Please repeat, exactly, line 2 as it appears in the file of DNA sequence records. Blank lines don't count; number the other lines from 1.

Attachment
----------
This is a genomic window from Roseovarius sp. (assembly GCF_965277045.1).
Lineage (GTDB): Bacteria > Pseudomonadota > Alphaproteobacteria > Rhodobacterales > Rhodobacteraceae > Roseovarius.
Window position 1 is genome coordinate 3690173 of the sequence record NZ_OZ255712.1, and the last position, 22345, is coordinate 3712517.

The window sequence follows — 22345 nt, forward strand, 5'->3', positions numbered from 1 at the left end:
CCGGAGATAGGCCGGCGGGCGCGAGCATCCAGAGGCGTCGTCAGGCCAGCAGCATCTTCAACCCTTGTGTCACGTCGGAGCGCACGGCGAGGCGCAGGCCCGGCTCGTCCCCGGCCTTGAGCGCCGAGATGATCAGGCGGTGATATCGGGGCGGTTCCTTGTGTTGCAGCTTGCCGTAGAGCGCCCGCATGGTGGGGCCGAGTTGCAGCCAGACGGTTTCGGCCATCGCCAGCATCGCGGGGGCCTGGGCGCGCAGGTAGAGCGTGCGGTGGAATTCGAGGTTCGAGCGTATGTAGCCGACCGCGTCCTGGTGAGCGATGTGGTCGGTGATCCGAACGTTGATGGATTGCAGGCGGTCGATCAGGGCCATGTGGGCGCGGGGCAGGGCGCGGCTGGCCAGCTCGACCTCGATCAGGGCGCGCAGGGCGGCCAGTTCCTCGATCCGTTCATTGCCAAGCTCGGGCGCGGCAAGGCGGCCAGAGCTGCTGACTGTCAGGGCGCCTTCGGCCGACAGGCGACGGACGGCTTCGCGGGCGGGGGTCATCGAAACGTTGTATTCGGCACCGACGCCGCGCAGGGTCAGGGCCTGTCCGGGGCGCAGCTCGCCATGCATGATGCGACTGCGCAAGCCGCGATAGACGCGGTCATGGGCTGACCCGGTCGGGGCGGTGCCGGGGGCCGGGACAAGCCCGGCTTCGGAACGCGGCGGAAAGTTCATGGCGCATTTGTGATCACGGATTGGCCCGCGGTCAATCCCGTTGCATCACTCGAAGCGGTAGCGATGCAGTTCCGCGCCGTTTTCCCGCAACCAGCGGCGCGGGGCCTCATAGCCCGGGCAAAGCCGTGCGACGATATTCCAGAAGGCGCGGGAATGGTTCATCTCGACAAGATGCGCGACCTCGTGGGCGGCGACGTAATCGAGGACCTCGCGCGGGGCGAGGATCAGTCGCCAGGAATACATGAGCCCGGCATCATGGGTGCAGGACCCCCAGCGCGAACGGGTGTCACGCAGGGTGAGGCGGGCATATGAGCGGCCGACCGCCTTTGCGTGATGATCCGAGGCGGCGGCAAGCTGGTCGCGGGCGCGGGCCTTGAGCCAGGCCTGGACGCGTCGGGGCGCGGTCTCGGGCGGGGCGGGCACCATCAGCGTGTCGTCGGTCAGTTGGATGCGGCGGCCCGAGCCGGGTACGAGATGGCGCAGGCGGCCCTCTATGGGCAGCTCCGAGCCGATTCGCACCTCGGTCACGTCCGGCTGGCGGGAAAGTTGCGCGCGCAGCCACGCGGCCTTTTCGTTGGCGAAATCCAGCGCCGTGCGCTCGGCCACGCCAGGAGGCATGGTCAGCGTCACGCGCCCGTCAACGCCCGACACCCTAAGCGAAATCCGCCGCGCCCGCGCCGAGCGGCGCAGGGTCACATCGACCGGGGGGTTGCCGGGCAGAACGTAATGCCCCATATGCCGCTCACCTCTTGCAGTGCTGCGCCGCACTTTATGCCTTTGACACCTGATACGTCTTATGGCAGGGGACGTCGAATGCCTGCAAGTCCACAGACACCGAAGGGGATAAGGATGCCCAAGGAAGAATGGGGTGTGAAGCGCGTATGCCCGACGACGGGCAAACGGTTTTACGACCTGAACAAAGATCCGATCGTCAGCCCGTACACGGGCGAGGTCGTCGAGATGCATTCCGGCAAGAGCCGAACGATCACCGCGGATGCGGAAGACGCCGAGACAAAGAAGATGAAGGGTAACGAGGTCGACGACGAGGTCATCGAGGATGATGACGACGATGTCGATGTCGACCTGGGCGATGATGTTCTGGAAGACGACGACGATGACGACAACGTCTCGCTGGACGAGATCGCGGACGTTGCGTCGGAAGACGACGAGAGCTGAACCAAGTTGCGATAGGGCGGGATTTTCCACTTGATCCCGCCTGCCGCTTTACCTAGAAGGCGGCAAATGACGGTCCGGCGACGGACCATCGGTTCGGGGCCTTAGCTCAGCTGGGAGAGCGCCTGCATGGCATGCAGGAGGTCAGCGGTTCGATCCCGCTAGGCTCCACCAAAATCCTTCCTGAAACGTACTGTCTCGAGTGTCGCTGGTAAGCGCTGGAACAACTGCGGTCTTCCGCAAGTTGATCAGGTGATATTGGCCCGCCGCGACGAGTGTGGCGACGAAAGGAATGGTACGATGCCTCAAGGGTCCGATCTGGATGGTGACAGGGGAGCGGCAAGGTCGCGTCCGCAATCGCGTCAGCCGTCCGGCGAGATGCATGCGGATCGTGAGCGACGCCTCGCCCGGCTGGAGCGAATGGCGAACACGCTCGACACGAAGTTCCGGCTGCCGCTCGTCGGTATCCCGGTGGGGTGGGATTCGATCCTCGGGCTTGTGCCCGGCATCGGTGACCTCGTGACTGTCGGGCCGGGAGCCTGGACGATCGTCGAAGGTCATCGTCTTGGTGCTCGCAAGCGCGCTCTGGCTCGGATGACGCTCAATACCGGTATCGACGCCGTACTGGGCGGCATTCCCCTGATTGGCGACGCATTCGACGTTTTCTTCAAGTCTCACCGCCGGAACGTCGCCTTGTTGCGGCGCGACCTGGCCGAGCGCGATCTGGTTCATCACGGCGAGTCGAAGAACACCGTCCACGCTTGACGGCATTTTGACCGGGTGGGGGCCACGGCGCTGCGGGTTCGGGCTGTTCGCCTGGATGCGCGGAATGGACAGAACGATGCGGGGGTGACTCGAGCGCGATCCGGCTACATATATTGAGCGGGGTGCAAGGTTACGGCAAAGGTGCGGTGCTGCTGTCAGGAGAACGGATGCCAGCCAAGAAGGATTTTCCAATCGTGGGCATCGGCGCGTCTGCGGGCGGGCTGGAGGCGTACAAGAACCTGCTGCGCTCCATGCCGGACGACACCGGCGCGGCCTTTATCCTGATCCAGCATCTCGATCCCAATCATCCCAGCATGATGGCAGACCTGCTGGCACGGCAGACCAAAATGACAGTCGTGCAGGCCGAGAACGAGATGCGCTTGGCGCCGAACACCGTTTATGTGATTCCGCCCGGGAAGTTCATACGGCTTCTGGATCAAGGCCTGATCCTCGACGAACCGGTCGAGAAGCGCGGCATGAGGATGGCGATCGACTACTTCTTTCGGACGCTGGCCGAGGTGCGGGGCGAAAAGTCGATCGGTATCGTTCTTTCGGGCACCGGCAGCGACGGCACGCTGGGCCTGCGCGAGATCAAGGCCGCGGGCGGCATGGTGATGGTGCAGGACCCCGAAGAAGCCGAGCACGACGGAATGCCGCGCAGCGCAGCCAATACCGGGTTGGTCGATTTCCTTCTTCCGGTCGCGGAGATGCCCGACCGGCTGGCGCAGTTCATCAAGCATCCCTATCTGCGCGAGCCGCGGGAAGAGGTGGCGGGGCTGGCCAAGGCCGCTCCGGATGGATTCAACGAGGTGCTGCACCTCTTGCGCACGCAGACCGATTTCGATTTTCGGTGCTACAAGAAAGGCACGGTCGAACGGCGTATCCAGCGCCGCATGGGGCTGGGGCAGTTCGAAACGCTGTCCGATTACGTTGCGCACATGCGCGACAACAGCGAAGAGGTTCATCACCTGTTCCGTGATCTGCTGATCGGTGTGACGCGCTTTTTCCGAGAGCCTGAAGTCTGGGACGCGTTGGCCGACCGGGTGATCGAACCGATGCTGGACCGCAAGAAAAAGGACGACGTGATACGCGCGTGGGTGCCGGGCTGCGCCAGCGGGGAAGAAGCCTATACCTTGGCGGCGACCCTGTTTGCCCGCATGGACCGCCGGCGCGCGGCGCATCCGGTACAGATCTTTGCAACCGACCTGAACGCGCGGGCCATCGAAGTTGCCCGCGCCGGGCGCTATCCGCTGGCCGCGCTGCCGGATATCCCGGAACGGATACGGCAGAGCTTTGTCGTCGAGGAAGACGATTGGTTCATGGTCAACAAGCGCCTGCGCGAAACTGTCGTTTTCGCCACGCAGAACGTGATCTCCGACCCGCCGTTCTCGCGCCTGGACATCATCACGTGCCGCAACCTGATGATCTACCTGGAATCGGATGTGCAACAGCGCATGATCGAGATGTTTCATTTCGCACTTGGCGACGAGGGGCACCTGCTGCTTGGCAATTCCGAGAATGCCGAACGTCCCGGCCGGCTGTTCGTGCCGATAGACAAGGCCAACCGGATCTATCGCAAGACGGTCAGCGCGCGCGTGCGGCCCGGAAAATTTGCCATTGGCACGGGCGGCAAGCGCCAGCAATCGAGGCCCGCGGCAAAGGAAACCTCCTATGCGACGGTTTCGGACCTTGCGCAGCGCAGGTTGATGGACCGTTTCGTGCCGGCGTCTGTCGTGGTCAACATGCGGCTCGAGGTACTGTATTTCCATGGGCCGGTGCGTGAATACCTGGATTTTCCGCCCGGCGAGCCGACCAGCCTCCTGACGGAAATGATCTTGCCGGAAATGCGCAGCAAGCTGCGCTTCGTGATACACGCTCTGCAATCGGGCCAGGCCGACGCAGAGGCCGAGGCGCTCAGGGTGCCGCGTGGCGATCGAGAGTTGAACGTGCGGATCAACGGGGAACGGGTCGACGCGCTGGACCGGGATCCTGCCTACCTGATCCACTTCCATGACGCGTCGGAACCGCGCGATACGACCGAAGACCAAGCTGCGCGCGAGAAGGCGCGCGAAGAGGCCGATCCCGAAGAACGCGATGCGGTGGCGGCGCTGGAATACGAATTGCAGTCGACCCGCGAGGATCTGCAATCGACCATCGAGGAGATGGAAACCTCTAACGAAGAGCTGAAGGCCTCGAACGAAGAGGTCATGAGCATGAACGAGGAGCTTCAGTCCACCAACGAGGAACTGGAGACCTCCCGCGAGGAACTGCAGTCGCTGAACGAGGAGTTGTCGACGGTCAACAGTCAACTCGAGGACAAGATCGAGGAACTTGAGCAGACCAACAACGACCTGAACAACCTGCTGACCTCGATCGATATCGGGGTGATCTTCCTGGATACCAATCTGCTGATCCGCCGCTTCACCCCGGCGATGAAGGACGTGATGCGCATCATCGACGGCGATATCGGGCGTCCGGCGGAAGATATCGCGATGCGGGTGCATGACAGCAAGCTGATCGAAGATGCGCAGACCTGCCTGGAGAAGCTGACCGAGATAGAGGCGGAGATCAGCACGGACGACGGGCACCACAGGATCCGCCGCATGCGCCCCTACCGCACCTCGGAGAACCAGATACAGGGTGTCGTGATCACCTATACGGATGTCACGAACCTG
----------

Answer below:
Lineage (GTDB): Bacteria > Pseudomonadota > Alphaproteobacteria > Rhodobacterales > Rhodobacteraceae > Roseovarius.